16 Personality Types
According to Carl G. Jung's theory of psychological types [Jung, 1971], people can be characterized by their preference of general attitude:
- Extraverted (E) vs. Introverted (I),
their preference of one of the two functions of perception:
- Sensing (S) vs. Intuition (N),
and their preference of one of the two functions of judging:
- Thinking (T) vs. Feeling (F)
The three areas of preferences introduced by Jung are dichotomies (i.e. bipolar dimensions where each pole represents a different preference). Jung also proposed that in a person one of the four functions above is dominant – either a function of perception or a function of judging. Isabel Briggs Myers, a researcher and practitioner of Jung’s theory, proposed to see the judging-perceiving relationship as a fourth dichotomy influencing personality type [Briggs Myers, 1980]:
- Judging (J) vs. Perceiving (P)
The first criterion, Extraversion – Introversion, signifies the source and direction of a person’s energy expression. An extravert’s source and direction of energy expression is mainly in the external world, while an introvert has a source of energy mainly in their own internal world.
The second criterion, Sensing – Intuition, represents the method by which someone perceives information. Sensing means that a person mainly believes information he or she receives directly from the external world. Intuition means that a person believes mainly information he or she receives from the internal or imaginative world.
The third criterion, Thinking – Feeling, represents how a person processes information. Thinking means that a person makes a decision mainly through logic. Feeling means that, as a rule, he or she makes a decision based on emotion, i.e. based on what they feel they should do.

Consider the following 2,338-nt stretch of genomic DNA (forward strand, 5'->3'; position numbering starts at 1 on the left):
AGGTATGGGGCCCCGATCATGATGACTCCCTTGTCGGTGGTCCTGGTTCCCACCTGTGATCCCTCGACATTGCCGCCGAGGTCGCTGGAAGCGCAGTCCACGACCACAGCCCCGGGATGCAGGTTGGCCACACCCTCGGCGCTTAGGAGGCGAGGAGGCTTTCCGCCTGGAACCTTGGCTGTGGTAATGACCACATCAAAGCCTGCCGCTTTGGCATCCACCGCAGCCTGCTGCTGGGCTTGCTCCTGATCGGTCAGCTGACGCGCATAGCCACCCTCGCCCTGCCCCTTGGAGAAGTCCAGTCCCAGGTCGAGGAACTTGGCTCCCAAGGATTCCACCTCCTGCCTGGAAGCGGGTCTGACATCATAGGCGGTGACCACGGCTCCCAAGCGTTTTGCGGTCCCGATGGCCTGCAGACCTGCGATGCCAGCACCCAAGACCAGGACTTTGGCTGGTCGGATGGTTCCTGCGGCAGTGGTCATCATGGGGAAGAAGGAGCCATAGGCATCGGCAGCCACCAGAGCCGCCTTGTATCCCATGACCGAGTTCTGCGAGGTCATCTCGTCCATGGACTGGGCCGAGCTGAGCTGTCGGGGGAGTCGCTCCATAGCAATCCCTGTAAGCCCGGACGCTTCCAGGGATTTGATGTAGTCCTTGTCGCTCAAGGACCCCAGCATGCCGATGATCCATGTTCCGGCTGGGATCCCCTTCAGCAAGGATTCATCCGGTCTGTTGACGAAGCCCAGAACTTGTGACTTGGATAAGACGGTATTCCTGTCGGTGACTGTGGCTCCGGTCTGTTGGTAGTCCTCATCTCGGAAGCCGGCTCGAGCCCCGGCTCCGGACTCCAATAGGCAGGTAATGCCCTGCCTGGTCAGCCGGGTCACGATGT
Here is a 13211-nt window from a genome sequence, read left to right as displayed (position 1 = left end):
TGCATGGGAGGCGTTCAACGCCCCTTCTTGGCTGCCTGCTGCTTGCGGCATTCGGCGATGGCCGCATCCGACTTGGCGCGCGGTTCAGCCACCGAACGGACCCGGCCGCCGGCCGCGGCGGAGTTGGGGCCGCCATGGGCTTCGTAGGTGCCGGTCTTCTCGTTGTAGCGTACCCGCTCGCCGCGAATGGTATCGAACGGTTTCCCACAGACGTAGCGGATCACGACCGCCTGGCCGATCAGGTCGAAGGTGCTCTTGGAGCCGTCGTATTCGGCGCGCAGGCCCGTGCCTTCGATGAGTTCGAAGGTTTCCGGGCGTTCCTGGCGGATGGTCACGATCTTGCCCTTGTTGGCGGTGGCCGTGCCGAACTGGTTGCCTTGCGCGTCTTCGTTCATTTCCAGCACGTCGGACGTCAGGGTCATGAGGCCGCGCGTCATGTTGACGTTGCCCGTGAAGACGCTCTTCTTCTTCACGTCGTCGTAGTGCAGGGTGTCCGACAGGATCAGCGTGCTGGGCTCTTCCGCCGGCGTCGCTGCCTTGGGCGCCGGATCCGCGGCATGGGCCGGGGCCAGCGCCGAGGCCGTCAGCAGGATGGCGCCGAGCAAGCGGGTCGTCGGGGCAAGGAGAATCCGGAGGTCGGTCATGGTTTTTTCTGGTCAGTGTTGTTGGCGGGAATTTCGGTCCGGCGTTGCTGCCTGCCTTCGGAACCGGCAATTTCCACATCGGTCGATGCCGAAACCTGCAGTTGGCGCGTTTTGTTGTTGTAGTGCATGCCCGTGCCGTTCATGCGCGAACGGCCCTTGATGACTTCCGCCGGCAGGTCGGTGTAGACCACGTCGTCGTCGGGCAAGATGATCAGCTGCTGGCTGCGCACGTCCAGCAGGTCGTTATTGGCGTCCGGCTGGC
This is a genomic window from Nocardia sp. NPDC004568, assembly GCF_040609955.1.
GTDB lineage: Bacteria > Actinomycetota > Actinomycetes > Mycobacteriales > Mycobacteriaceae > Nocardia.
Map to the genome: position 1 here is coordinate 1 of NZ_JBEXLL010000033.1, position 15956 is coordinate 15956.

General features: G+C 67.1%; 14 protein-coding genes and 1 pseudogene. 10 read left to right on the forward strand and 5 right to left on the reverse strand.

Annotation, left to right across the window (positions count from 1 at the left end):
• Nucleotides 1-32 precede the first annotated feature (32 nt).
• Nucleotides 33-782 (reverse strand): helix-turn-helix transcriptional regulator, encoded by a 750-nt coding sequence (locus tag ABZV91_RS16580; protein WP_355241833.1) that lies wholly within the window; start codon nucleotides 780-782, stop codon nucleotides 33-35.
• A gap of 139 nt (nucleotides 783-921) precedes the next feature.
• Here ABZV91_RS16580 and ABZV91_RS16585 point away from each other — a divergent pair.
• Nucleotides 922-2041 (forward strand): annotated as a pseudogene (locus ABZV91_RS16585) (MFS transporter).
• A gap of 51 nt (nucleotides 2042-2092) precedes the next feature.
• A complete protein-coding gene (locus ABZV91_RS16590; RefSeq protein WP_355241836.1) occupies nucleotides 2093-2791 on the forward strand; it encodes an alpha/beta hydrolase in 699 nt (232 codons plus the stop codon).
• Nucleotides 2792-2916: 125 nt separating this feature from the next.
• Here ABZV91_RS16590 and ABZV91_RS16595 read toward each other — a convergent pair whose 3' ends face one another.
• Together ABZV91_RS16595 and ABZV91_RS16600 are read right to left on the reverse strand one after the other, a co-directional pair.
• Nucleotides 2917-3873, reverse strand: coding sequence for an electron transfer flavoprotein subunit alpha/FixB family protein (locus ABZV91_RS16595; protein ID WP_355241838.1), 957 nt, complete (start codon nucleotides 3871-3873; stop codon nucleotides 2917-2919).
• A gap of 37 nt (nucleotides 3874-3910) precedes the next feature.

The fourth criterion, Judging – Perceiving, reflects how a person implements the information he or she has processed. Judging means that a person organizes all of his life events and, as a rule, sticks to his plans. Perceiving means that he or she is inclined to improvise and explore alternative options.
All possible permutations of preferences in the 4 dichotomies above yield 16 different combinations, or personality types, representing which of the two poles in each of the four dichotomies dominates in a person, thus defining 16 different personality types. Each personality type can be assigned a 4 letter acronym of corresponding combination of preferences:
The 16 personality types
The first letter in the personality type acronym corresponds to the first letter of the preference of general attitude - “E” for extraversion and “I” for introversion.
The second letter in the personality type acronym corresponds to the preference within the sensing-intuition dimension: “S” stands for sensing and “N” stands for intuition.
The third letter in the personality type acronym corresponds to preference within the thinking-feeling pair: “T” stands for thinking and “F” stands for feeling.
The forth letter in the personality type acronym corresponds a person’s preference within the judging-perceiving pair: “J” for judging and “P” for perception.
- ISTJ stands for Introverted, Sensing, Thinking, Judging
- ENFP stands for Extraverted, iNtuitive, Feeling, Perceiving